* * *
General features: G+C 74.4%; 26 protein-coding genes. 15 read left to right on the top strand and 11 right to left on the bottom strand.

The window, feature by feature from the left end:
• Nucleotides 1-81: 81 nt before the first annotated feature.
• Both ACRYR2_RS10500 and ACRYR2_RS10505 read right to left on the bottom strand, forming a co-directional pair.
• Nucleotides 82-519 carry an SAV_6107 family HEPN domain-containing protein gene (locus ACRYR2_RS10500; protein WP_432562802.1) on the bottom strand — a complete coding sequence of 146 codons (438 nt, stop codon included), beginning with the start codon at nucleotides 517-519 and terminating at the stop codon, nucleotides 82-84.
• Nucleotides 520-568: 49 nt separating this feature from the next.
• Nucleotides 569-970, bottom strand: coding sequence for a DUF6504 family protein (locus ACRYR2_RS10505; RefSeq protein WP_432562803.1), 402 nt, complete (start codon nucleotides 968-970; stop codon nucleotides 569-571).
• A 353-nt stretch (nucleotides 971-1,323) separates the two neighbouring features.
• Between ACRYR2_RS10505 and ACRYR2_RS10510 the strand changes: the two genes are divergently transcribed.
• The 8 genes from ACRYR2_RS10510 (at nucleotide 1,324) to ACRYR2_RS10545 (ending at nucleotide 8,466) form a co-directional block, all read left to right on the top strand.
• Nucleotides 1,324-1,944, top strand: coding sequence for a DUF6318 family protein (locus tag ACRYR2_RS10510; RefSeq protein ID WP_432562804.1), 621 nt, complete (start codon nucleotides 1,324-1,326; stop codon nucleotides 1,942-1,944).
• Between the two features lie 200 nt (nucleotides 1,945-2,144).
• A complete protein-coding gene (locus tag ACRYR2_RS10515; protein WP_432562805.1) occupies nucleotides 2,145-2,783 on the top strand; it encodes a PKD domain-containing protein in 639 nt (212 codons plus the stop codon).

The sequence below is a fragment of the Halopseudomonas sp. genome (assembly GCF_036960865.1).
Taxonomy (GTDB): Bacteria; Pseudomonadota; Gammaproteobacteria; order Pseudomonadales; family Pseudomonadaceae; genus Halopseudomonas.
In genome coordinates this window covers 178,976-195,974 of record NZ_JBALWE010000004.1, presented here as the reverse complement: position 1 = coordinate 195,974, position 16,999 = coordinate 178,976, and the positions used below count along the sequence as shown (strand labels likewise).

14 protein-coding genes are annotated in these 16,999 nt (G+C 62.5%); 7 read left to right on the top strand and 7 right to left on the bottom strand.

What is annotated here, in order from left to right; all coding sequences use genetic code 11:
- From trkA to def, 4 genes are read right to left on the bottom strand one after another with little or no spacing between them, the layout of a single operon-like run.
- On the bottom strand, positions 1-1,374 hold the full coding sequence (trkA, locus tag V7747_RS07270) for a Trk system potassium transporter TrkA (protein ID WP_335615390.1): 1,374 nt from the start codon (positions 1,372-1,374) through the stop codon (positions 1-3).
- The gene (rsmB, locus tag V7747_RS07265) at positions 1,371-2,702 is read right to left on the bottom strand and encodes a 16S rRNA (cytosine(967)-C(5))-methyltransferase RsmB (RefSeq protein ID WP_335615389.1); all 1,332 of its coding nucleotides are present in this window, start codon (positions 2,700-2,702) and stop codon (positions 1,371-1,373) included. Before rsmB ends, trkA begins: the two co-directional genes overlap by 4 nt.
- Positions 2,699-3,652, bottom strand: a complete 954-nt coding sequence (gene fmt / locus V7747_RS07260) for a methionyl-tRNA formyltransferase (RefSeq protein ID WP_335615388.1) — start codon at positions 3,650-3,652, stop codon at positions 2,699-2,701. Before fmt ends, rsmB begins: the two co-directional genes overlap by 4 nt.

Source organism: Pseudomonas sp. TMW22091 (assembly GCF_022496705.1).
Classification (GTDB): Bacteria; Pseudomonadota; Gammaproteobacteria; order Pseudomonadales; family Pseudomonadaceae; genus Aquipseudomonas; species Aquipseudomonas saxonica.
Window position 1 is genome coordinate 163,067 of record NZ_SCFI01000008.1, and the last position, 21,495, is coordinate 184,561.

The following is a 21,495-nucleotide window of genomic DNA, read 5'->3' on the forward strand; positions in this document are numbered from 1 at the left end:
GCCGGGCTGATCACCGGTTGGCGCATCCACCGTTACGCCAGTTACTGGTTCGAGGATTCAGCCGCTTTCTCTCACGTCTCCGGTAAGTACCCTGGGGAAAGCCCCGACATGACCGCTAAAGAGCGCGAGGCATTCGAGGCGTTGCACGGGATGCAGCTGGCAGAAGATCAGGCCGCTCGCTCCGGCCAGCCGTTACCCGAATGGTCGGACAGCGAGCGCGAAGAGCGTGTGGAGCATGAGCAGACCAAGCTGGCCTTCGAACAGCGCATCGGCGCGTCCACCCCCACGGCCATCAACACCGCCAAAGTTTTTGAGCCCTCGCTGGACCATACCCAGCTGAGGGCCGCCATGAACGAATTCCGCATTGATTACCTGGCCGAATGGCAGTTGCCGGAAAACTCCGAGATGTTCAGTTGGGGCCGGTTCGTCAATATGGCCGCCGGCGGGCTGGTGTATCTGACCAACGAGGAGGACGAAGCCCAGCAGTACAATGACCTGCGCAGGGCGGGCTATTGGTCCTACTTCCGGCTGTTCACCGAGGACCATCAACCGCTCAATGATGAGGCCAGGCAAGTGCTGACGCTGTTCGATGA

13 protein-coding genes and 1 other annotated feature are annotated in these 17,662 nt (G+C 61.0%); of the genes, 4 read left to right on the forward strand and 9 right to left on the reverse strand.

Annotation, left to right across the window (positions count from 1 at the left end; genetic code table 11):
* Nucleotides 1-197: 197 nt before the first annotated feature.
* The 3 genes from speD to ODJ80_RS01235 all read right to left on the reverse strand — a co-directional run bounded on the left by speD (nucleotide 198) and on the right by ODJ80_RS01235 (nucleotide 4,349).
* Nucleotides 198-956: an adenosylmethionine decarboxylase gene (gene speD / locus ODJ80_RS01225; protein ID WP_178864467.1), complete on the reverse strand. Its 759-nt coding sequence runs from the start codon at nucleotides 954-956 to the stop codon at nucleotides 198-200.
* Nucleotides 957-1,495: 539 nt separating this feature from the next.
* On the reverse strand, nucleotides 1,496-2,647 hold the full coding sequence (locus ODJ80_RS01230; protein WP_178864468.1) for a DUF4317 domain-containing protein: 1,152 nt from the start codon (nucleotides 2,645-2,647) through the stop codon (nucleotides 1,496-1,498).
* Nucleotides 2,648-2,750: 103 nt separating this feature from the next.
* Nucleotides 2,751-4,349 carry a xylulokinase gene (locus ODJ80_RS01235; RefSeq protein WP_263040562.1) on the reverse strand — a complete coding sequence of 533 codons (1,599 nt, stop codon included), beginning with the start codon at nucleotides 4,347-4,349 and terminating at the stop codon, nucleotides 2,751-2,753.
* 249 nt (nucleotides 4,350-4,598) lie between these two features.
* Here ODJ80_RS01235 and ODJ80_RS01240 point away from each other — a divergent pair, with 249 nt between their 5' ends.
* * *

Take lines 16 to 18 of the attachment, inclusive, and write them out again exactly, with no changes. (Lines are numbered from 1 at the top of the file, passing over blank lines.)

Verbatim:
In genome coordinates this window covers 178,976-195,974 of record NZ_JBALWE010000004.1, presented here as the reverse complement: position 1 = coordinate 195,974, position 16,999 = coordinate 178,976, and the positions used below count along the sequence as shown (strand labels likewise).

14 protein-coding genes are annotated in these 16,999 nt (G+C 62.5%); 7 read left to right on the top strand and 7 right to left on the bottom strand.

What is annotated here, in order from left to right; all coding sequences use genetic code 11: